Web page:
In my opinion, voting for Obama is a no-brainer. While I don't think he's going to magically cure all of America's ills, I do think he's a big step in the right direction. What I admire most about Obama is his lack of cynicism (a quality the McCain campaign has in spades). How delightful. How helpful. How forward thinking. He's calm, collected, and surprisingly lacking in ego. These qualities spell success in my book. What's most important to me? Women's rights. That's where Obama scores a big fat "F" for feminism.
Abby Callard,Intern: Obama
I will be voting—in the swing state of Virginia, more importantly—for Barack Obama.
1. I don't want Roe v. Wade overturned: my body, my decision.
2. Biden (Violence Against Women Act and foreign-policy experience) vs. Palin (anti-abortion and aerial hunting).
3. Gun control: I probably support more gun control than could ever be reasonably expected to stand up in court, but Obama's views are closer to my own.
4. No Child Left Behind is horribly flawed. While both candidates understand that, I can only see Obama reforming the system in a meaningful way.
5. I'm from Chicago.
When it all comes down to it, I'm just relieved to know that whatever happens Nov. 4, Bush is done.
Matt Dodson, Software Engineer: Obama
I'm going with Obama. I fall into the category of folks who believe America is in dire need of change. Some people suggest that Obama's ideas for change are far-reaching, idealistic, and naive, but to me, they're simply common-sense solutions to the problems we're facing today.
Daniel Engber, Associate Editor: Obama
I could spin some story about the relative merits of John McCain and Barack Obama, but let's be honest: I would have voted for any Democrat who competed in the primaries over any Republican who might have been nominated. Why? Because I side with the Democrats on the things that matter most right now: foreign policy, economic policy, and health care. Those issues on which I'm most likely to diverge from the party line—e.g., the environment, the death penalty—don't seem nearly as important.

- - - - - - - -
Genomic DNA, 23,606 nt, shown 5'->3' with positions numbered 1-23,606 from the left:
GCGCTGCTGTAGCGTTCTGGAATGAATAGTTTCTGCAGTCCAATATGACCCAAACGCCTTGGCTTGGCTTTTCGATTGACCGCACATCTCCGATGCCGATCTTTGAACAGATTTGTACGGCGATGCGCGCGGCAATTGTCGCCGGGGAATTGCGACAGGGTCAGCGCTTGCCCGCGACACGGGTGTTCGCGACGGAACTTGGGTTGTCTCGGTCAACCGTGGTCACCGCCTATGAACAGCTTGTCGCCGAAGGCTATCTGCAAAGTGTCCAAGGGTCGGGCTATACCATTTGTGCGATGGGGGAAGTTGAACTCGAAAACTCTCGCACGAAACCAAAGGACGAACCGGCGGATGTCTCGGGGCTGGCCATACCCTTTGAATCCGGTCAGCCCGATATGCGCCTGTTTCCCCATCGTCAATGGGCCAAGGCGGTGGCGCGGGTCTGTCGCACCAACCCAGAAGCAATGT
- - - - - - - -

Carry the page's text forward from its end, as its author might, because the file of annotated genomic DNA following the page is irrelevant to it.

Jim Festante, Web Designer: Obama
I'm so tired of the partisanship that has been a staple of the Bush presidency and the McCain-Palin ticket. To infer (and to do so in such an overt, unapologetic manner) that somehow small-town America is the "real" America, the America with good values and moral judgment, is such an insult, especially when it's convenient for them to use New York City and Sept. 11 as political props.
Sophie Gilbert, Intern: Not Voting
I'm English, so unfortunately I don't have a vote. However, if I did, like Gordon Brown, Boris Johnson, and around 80 percent of my fellow countrymen, I'd be voting for Obama. He's more thoughtful and less irascible, and his economic plan makes way more sense.
Nathan Heller, Copy Editor: Obama
Liberals of a certain ilk—the kind who know the market price of organic chard—have a reputation for condescension. Liberals of this sort, their discontents suggest, believe that people vote Republican only because they don't know better. But the Republican Party has developed the worse habit of patronizing its own supporters.
Click here to read the rest of Heller's entry.
Melinda Henneberger, Contributor: Obama
You want me to count the reasons? Nah, you don't have that kind of time.
Christopher Hitchens, "Fighting Words" Columnist: Obama
From Hitchens' recent column endorsing Obama: "The Republican Party has invited not just defeat but discredit this year, and ... both its nominees for the highest offices in the land should be decisively repudiated, along with any senators, congressmen, and governors who endorse them."
Jennifer Huang, Intern: Obama
Because I trust that he will be competent.
Fred Kaplan, "War Stories" Columnist: Obama
I'm voting for Barack Obama because he has the right intellect, temperament, shrewdness, and curiosity. When he questions specialists, he always asks the central questions. I like the fact that he's "cool"—better that than a hothead. Though this wouldn't be a good reason to support him if it were the only reason, his victory would go a long way toward repairing our image in the world (though, of course, he'll have six months to form policies that justify the redemption). Finally, a McCain-Palin defeat would help redeem our own politics by demonstrating that mendacity and cynicism don't always succeed.